Opposition battles repression in Russia
Friday, January 28, 2011; 8:30 PM
IN MOSCOW -- Russia has set off on an ever more authoritarian path as it heads toward a presidential election next year, sending ominous signals to the already weakened opposition and confronting the United States and Europe with vexing new political challenges.
President Dmitry Medvedev, who positions himself as Prime Minister Vladmir Putin's liberal alter ego, repeatedly assures the West that just the opposite is true. At the Davos World Economic Forum this week, he said Russia was fighting corruption, developing rule of law - if slowly - and becoming increasingly democratic. "Russian citizens believe they live in a democratic state," he said.
The experience of Boris Nemtsov argues otherwise. In the past few months, Russian authorities have made it clear they are willing to contort the legal system to their own ends, smother dissent and brazen out Western disapproval. They are clamping down hard even though they have effectively silenced the opposition.
Nemtsov, a former deputy prime minister, was caught in the tightening vise when he was arrested at a legal demonstration on New Year's Eve. He was put in jail for 15 days and risks a similar end Monday when he intends to stand up again for the right of freedom of assembly at another protest, which also has been given city permission to gather on a central square at 6 p.m.
Nemtsov, now 51, was a luminous political star in the early post-Soviet days, when most Russians still dreamed of democracy. He was young, energetic and smart - a physicist turned politician who charmed voters and won high approval ratings as a regional governor. For a time, he was seen as a likely heir to President Boris Yeltsin.
Instead, Putin assumed the presidency, later became prime minister, and relentlessly marginalized his opposition, Nemtsov among them. On carefully controlled television, where most Russians get their news, critics ceased to exist.
So Nemtsov's arrest on New Year's Eve, along with other dissenters from various parts of the political spectrum, was an unambiguous message. The protesters had gotten a permit to gather, choosing Dec. 31 - and now Jan. 31 - in honor of Article 31 of the Russian Constitution, which guarantees freedom of assembly and which is routinely disregarded. He was seized as he was leaving the square, accused of heading to an unapproved rally and of disobeying police. He was hustled off a few days after former oil baron Mikhail Khodorkovsky was given a second jail term in a case widely considered politically motivated.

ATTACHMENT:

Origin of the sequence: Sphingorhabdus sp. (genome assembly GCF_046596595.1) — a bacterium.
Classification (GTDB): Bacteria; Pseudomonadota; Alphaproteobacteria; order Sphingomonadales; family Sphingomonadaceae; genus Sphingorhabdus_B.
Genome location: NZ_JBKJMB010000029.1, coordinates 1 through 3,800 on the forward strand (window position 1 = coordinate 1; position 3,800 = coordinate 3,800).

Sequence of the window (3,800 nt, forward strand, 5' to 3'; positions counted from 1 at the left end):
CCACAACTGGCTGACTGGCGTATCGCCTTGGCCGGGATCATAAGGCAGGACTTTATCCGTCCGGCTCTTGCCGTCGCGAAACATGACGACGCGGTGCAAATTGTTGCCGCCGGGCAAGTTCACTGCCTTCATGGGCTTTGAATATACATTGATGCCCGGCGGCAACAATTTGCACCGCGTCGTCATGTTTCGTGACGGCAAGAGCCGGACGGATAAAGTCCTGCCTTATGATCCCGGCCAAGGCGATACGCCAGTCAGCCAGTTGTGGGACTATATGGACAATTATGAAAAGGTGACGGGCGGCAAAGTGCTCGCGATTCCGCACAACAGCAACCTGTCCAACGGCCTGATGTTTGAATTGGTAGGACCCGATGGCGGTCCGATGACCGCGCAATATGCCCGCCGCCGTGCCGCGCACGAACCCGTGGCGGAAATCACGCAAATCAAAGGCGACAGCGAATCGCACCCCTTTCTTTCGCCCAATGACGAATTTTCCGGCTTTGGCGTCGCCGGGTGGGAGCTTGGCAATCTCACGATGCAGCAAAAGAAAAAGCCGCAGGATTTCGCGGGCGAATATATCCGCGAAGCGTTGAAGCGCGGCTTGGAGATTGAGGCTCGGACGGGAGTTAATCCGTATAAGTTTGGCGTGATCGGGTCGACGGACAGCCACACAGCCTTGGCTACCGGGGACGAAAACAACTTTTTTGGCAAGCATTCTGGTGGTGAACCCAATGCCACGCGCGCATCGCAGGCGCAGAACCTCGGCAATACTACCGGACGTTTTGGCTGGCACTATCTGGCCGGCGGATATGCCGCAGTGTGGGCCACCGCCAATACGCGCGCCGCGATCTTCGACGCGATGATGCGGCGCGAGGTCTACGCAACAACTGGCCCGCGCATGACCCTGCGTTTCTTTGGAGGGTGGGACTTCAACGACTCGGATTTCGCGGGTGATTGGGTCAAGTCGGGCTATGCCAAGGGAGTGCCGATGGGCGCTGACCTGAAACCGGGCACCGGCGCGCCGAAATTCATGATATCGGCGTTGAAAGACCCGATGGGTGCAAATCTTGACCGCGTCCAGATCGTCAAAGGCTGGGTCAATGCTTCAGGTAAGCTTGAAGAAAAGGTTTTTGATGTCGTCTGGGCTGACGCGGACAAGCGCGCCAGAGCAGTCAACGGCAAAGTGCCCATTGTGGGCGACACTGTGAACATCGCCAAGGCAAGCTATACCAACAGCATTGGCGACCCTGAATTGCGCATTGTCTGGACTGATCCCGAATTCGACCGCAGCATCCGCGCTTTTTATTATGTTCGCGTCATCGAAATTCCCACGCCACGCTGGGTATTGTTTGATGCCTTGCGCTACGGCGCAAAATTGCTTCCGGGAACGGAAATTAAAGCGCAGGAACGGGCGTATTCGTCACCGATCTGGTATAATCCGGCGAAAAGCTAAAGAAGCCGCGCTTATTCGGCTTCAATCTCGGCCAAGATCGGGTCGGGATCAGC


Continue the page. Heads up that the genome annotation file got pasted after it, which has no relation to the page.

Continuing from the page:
"After the Khodorkovsky verdict, the authorities decided to continue to demonstrate to the country and the world that the law means nothing to them," said Igor Klyamkin, vice president of the Liberal Mission Foundation, expressing a widely held point of view. "They wanted to show that the authorities are the master of every situation, regardless of the law."
And if anyone was considering attending even an approved demonstration, maybe they should think again.
A recent report from Freedom House, a nonprofit organization based in Washington that examines the level of civil liberties around the world, expressed alarm over the increasing repression here, and in other parts of the globe, and criticized the democratic community for failing to rise to the challenge.
"Russia is not a free country," David J. Kramer, executive director of Freedom House, said in an interview, and recent events suggest officials have stopped pretending it is.
Kramer starts with November, when Russian officials marked the anniversary of the death of Sergei Magnitsky by promoting the officials tied to his case. Magnitsky was a lawyer who uncovered a $230 million fraud, documented police complicity, and then was charged with the theft himself. He died at age 37 after a year in pretrial detention - Kramer describes it as murder because Magnitsky was denied medical treatment and kept in inhumane conditions.